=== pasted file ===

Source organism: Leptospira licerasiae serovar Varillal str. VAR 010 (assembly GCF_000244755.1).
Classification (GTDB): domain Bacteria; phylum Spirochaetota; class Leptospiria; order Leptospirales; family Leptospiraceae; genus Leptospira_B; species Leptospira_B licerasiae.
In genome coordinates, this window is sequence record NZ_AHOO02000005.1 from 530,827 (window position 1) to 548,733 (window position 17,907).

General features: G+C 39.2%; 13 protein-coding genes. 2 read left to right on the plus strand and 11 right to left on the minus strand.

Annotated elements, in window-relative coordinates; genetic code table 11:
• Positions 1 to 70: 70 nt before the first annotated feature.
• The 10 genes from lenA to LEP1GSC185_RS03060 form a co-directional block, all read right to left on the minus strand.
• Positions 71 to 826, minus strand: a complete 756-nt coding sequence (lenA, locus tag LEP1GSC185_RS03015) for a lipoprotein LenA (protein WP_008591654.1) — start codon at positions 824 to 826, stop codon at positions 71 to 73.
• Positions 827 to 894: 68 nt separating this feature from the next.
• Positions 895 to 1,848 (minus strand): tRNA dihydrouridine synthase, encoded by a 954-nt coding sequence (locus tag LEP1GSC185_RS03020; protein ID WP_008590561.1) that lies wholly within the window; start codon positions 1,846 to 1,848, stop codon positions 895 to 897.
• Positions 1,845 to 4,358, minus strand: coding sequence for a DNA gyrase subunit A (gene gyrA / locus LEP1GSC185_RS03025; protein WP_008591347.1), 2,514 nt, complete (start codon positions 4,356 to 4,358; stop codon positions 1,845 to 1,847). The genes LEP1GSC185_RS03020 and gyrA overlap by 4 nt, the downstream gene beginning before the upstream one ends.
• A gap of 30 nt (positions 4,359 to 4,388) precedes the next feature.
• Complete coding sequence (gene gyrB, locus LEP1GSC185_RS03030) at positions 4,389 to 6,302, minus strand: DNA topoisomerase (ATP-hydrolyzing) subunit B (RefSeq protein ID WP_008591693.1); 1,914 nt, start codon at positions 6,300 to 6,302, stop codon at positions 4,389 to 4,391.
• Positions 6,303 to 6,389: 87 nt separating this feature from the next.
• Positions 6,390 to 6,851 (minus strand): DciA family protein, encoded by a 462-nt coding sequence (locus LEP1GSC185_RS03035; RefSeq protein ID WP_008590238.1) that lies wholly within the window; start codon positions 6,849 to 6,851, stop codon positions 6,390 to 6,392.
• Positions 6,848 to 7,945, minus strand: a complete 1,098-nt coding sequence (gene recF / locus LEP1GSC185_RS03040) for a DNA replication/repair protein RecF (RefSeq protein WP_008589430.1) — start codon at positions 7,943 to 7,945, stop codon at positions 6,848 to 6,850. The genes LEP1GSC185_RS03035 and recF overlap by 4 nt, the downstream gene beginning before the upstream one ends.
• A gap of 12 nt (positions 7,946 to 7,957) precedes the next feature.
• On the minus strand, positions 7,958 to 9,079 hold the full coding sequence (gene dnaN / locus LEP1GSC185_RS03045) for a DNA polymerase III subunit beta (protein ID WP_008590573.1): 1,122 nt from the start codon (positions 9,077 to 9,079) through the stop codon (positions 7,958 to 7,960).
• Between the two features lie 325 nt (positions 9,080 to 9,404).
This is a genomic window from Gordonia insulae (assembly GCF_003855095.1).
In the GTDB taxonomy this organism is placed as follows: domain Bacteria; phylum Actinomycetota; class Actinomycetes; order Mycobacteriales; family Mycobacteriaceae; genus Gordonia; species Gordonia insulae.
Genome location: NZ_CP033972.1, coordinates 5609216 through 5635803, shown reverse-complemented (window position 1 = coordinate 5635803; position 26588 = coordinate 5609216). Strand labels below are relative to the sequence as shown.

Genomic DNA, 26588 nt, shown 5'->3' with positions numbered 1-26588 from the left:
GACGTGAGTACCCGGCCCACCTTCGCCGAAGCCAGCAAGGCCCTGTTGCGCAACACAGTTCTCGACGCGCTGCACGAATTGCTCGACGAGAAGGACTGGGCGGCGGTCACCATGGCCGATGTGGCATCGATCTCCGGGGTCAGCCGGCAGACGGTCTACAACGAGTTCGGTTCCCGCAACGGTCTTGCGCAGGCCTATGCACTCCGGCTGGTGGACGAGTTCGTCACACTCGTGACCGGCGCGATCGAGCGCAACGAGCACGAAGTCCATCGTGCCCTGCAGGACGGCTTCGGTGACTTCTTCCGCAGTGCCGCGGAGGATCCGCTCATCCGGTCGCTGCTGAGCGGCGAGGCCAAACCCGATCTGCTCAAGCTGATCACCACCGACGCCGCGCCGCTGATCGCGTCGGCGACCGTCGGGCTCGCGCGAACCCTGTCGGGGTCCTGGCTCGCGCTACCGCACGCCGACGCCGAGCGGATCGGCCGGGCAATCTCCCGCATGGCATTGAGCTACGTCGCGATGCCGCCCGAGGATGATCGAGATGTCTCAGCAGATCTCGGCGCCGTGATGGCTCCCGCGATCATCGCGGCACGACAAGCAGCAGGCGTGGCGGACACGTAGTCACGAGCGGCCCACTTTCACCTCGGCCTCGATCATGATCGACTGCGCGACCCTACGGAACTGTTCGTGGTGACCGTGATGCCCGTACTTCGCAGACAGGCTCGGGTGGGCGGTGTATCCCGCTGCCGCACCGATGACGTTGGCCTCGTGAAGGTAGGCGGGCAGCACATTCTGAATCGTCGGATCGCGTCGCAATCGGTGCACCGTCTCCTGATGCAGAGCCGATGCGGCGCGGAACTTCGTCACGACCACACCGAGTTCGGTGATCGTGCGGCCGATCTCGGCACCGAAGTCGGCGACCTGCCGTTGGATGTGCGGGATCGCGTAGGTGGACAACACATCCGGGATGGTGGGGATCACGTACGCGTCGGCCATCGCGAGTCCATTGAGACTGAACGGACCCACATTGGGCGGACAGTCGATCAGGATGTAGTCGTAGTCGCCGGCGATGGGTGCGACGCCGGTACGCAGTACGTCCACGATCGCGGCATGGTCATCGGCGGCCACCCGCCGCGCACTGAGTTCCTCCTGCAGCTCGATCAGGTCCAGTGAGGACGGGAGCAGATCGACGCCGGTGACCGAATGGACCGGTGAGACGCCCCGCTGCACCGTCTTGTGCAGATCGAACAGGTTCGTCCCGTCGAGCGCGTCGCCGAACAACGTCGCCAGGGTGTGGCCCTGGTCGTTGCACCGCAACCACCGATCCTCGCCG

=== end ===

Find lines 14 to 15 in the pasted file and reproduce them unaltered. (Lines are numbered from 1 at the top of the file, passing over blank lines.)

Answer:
• Positions 6,303 to 6,389: 87 nt separating this feature from the next.
• Positions 6,390 to 6,851 (minus strand): DciA family protein, encoded by a 462-nt coding sequence (locus LEP1GSC185_RS03035; RefSeq protein ID WP_008590238.1) that lies wholly within the window; start codon positions 6,849 to 6,851, stop codon positions 6,390 to 6,392.